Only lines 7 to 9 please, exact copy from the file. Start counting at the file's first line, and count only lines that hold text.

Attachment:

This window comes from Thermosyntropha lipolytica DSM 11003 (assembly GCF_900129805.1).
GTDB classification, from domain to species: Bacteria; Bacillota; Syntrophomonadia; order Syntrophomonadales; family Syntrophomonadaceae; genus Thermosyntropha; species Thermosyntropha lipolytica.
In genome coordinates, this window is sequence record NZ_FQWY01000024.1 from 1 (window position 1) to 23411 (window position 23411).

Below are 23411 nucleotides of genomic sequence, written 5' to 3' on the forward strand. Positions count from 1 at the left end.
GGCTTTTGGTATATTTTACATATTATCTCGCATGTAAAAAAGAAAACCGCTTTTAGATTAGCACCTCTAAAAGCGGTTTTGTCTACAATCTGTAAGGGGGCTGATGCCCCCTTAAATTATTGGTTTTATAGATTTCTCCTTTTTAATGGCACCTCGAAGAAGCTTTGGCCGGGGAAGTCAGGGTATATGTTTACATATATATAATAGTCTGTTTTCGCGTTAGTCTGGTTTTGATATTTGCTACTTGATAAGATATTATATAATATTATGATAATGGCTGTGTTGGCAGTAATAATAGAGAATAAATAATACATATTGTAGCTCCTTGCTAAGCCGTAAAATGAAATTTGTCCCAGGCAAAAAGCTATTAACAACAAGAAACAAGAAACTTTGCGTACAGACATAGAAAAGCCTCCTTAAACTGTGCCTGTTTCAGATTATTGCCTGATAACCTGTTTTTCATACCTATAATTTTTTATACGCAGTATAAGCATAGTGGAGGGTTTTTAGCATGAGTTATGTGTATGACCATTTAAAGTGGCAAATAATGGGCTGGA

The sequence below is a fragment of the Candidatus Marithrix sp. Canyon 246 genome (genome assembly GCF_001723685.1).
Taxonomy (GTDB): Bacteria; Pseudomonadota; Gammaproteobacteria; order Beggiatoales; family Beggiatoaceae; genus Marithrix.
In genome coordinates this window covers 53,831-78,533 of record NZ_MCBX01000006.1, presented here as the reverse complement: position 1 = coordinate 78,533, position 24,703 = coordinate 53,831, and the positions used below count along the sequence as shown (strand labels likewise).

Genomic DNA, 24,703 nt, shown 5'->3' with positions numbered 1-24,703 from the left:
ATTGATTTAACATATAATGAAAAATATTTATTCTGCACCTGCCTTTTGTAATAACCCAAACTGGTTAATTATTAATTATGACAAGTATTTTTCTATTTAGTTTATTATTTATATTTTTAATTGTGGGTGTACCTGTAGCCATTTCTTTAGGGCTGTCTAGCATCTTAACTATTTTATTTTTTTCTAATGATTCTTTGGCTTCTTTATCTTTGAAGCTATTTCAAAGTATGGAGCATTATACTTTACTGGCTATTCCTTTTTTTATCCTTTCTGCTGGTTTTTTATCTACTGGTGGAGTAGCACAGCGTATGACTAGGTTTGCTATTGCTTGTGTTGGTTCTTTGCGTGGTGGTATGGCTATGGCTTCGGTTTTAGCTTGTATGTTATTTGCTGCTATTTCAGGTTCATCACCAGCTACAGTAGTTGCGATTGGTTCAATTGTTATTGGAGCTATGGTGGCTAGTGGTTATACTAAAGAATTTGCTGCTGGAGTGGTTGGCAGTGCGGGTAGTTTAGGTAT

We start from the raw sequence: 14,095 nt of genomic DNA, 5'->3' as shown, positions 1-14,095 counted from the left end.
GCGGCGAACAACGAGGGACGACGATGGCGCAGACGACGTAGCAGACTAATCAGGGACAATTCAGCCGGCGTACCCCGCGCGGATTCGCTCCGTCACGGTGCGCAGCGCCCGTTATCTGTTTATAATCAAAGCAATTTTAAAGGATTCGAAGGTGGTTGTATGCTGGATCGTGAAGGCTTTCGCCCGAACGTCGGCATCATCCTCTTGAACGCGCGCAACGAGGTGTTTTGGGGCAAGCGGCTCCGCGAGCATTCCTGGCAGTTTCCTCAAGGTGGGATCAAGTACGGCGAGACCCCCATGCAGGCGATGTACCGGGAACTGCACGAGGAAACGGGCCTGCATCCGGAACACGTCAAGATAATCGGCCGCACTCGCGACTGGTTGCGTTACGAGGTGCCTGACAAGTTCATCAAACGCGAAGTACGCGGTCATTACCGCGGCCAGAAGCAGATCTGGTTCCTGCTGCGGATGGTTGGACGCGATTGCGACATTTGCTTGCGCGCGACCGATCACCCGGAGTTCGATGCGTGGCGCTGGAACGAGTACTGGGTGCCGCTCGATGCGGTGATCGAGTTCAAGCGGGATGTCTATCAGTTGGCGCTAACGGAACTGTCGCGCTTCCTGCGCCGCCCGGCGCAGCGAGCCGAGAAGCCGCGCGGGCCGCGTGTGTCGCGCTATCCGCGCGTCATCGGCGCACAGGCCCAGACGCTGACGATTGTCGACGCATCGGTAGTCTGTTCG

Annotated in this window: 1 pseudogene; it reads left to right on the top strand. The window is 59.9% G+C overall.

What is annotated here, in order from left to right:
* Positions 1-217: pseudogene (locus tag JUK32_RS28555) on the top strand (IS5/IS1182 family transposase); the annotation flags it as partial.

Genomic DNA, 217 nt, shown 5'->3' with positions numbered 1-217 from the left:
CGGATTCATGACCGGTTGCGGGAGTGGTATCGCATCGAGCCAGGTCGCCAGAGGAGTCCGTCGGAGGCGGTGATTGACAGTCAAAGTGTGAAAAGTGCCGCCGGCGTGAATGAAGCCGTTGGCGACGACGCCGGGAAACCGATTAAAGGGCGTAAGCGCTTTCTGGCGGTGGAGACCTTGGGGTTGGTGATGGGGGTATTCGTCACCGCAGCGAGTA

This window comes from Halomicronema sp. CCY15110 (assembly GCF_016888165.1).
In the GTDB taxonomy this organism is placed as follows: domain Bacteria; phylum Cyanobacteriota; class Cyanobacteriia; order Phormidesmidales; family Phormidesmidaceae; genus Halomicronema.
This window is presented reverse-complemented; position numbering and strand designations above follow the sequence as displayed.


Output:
Taxonomy (GTDB): Bacteria; Pseudomonadota; Gammaproteobacteria; order Beggiatoales; family Beggiatoaceae; genus Marithrix.
In genome coordinates this window covers 53,831-78,533 of record NZ_MCBX01000006.1, presented here as the reverse complement: position 1 = coordinate 78,533, position 24,703 = coordinate 53,831, and the positions used below count along the sequence as shown (strand labels likewise).

Genomic DNA, 24,703 nt, shown 5'->3' with positions numbered 1-24,703 from the left: